Retire = Murder?

Paul Meier

The Replicants in Blade Runner function like any new technology in a society: treasured until abused. When the superhuman capability of Replicants were clear and presented as a danger to humans (with faster reflexes and increased strength), Blade Runners such as Rick Deckard (Harrison Ford) were hired to "retire" them.

Whereas Max Headroom takes an almost comic view on a futuristic dystopia, Blade Runner confronts it head-on with themes of identity, genocide, and power abuse. To present this universe of persecuted beings that don't exist, the design of this world was carefully crafted and executed by the film's makers.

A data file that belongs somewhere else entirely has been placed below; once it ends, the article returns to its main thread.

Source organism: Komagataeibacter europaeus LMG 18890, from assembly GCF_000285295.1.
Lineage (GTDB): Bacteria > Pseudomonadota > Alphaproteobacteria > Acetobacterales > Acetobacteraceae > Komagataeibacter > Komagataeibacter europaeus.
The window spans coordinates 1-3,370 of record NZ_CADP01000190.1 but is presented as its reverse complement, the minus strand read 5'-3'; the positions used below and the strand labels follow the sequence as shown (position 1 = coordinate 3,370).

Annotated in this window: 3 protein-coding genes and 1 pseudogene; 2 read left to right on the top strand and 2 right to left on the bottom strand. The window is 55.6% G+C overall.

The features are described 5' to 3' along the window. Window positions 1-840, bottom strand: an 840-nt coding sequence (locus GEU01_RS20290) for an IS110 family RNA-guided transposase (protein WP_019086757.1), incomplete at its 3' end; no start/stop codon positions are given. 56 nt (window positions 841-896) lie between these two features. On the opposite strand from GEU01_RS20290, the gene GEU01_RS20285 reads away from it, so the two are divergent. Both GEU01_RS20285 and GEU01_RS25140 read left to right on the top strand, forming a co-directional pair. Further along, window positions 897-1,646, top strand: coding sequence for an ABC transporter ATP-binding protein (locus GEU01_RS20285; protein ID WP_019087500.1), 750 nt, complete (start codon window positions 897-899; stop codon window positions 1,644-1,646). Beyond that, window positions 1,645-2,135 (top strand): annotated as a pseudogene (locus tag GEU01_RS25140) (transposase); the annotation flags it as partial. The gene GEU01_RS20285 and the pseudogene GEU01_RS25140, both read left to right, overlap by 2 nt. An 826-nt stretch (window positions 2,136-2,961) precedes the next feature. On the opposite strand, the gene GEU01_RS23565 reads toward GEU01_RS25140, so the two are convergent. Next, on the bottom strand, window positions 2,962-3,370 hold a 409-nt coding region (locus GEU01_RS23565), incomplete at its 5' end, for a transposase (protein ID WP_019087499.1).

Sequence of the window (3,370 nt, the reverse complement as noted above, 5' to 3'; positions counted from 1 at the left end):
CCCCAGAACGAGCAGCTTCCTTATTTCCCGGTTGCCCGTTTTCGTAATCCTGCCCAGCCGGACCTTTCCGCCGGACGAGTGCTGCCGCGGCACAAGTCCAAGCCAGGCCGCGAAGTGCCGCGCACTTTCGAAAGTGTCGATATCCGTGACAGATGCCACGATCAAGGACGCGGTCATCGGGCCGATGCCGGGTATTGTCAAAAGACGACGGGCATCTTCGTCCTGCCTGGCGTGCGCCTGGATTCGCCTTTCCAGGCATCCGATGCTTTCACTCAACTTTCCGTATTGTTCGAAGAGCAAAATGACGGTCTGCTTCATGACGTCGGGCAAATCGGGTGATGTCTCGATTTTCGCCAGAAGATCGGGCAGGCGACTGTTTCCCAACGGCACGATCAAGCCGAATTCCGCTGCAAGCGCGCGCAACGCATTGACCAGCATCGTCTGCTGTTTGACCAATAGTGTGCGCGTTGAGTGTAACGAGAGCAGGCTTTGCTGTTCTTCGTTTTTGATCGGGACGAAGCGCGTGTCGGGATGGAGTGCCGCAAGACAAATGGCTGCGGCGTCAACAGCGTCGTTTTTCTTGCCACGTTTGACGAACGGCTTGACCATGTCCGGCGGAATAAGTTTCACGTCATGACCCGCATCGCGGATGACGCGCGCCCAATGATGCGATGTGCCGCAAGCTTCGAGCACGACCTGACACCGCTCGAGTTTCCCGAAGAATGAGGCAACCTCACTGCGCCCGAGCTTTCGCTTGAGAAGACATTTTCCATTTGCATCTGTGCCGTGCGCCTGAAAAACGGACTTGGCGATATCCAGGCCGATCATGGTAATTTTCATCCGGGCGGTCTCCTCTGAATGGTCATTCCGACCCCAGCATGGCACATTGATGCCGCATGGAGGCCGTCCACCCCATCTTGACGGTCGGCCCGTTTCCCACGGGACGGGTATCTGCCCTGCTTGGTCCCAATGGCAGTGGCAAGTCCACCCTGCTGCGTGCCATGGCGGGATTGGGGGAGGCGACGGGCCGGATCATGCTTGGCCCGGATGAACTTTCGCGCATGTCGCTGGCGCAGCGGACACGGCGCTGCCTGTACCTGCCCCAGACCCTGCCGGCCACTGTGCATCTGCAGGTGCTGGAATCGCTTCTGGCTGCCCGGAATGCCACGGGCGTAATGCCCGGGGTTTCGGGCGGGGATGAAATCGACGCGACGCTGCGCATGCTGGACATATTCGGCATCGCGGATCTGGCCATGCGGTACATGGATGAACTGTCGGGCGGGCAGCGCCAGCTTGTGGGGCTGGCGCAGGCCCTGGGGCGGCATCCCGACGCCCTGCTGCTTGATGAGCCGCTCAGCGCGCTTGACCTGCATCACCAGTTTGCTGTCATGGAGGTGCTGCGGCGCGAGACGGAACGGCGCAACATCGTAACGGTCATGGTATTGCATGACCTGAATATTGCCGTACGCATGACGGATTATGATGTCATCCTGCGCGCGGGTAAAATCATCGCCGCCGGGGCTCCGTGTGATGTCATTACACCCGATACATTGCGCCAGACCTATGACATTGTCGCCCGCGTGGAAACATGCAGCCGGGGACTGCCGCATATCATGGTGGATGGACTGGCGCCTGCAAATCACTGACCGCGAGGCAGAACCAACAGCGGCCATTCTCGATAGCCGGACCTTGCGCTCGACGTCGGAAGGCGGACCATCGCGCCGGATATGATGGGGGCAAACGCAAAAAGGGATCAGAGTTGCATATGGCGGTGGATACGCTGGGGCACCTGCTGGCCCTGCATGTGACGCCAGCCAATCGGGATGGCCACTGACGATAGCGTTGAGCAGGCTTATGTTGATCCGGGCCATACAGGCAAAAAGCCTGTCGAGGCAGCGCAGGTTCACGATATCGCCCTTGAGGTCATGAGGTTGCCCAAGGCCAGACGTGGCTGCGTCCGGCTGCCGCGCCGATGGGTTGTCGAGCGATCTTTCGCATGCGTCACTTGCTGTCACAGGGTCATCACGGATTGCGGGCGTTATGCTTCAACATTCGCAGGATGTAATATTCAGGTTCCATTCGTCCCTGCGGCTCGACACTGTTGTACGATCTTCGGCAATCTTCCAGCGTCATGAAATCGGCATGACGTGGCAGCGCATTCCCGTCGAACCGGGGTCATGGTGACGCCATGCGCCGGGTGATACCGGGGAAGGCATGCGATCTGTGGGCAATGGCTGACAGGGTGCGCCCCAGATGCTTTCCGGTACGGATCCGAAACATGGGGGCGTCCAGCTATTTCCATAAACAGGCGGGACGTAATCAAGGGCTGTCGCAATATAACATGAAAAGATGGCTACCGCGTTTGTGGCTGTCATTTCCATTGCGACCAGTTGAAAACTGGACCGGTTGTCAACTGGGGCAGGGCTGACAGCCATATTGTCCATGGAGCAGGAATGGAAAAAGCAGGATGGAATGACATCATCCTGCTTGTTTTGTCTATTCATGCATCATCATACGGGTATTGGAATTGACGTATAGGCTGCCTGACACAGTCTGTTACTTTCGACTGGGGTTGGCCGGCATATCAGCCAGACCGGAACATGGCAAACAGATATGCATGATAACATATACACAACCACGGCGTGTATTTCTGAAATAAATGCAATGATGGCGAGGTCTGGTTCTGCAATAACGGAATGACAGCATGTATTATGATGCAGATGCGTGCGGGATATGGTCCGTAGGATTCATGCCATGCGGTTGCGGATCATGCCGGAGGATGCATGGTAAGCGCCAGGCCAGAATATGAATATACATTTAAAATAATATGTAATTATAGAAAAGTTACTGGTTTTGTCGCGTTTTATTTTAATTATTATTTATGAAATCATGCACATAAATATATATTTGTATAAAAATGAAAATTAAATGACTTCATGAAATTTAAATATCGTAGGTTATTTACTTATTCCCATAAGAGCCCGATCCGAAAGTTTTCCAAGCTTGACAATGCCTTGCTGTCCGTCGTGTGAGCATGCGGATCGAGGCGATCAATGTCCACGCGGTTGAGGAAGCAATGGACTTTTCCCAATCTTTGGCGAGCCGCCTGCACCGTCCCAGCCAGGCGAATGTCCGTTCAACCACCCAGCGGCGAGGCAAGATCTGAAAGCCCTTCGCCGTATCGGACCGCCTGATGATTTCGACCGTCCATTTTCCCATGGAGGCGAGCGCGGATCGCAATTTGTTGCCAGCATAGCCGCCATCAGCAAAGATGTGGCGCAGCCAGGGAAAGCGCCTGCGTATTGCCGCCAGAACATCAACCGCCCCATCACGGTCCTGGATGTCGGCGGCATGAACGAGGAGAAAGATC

1. Did you suspect that Sean Young was a Replicant in during her interview scene? What did the actress do to cause you to suspect or not suspect her? Sean Young played


2. How did Rutger Hauer display his character's age, particularly during the scene in the genetic engineer's house with toys? Rutger Hauer played

Roy Batty

3. Do you think it's ethical and/or necessary to have Blade Runners, and to retire Replicants?

4. Max Headroom seems to revel in his artificiality, whereas the Replicants live in fear of theirs. Do you think a switch in scenario would be possible, where AI's like Max fear of being erased while Replicants celebrate their lack of a biological body's constraints?

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